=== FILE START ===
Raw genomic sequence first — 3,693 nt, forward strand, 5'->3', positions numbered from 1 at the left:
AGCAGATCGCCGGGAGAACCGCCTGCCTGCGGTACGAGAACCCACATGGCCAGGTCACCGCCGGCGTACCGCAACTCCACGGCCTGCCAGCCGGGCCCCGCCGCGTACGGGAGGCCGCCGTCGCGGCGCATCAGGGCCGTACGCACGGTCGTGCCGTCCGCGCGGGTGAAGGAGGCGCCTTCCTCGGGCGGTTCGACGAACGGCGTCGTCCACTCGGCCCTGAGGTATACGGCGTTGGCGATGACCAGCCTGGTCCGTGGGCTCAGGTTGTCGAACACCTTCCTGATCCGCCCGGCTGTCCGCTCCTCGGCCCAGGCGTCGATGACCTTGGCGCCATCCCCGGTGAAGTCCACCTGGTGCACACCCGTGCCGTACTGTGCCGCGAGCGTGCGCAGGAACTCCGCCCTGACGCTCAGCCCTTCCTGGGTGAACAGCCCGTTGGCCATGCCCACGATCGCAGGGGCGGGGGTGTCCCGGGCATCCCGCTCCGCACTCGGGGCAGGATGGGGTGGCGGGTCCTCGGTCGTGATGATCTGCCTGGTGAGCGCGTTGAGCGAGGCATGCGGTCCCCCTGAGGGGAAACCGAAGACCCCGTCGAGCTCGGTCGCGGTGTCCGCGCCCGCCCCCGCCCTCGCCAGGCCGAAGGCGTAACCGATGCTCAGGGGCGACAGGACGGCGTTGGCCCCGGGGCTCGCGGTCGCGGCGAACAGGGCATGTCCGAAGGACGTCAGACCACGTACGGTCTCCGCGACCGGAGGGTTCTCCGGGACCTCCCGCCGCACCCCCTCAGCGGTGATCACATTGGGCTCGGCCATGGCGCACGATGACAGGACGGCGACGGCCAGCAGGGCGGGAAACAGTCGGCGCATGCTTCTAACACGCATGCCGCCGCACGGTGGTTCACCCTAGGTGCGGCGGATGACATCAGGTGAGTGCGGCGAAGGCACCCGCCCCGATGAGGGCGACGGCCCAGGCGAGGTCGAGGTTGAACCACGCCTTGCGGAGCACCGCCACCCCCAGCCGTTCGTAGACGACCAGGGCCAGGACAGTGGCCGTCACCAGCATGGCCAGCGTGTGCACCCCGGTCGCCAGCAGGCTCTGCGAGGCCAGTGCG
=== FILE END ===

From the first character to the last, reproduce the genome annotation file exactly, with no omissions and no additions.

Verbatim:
Raw genomic sequence first — 3,693 nt, forward strand, 5'->3', positions numbered from 1 at the left:
AGCAGATCGCCGGGAGAACCGCCTGCCTGCGGTACGAGAACCCACATGGCCAGGTCACCGCCGGCGTACCGCAACTCCACGGCCTGCCAGCCGGGCCCCGCCGCGTACGGGAGGCCGCCGTCGCGGCGCATCAGGGCCGTACGCACGGTCGTGCCGTCCGCGCGGGTGAAGGAGGCGCCTTCCTCGGGCGGTTCGACGAACGGCGTCGTCCACTCGGCCCTGAGGTATACGGCGTTGGCGATGACCAGCCTGGTCCGTGGGCTCAGGTTGTCGAACACCTTCCTGATCCGCCCGGCTGTCCGCTCCTCGGCCCAGGCGTCGATGACCTTGGCGCCATCCCCGGTGAAGTCCACCTGGTGCACACCCGTGCCGTACTGTGCCGCGAGCGTGCGCAGGAACTCCGCCCTGACGCTCAGCCCTTCCTGGGTGAACAGCCCGTTGGCCATGCCCACGATCGCAGGGGCGGGGGTGTCCCGGGCATCCCGCTCCGCACTCGGGGCAGGATGGGGTGGCGGGTCCTCGGTCGTGATGATCTGCCTGGTGAGCGCGTTGAGCGAGGCATGCGGTCCCCCTGAGGGGAAACCGAAGACCCCGTCGAGCTCGGTCGCGGTGTCCGCGCCCGCCCCCGCCCTCGCCAGGCCGAAGGCGTAACCGATGCTCAGGGGCGACAGGACGGCGTTGGCCCCGGGGCTCGCGGTCGCGGCGAACAGGGCATGTCCGAAGGACGTCAGACCACGTACGGTCTCCGCGACCGGAGGGTTCTCCGGGACCTCCCGCCGCACCCCCTCAGCGGTGATCACATTGGGCTCGGCCATGGCGCACGATGACAGGACGGCGACGGCCAGCAGGGCGGGAAACAGTCGGCGCATGCTTCTAACACGCATGCCGCCGCACGGTGGTTCACCCTAGGTGCGGCGGATGACATCAGGTGAGTGCGGCGAAGGCACCCGCCCCGATGAGGGCGACGGCCCAGGCGAGGTCGAGGTTGAACCACGCCTTGCGGAGCACCGCCACCCCCAGCCGTTCGTAGACGACCAGGGCCAGGACAGTGGCCGTCACCAGCATGGCCAGCGTGTGCACCCCGGTCGCCAGCAGGCTCTGCGAGGCCAGTGCG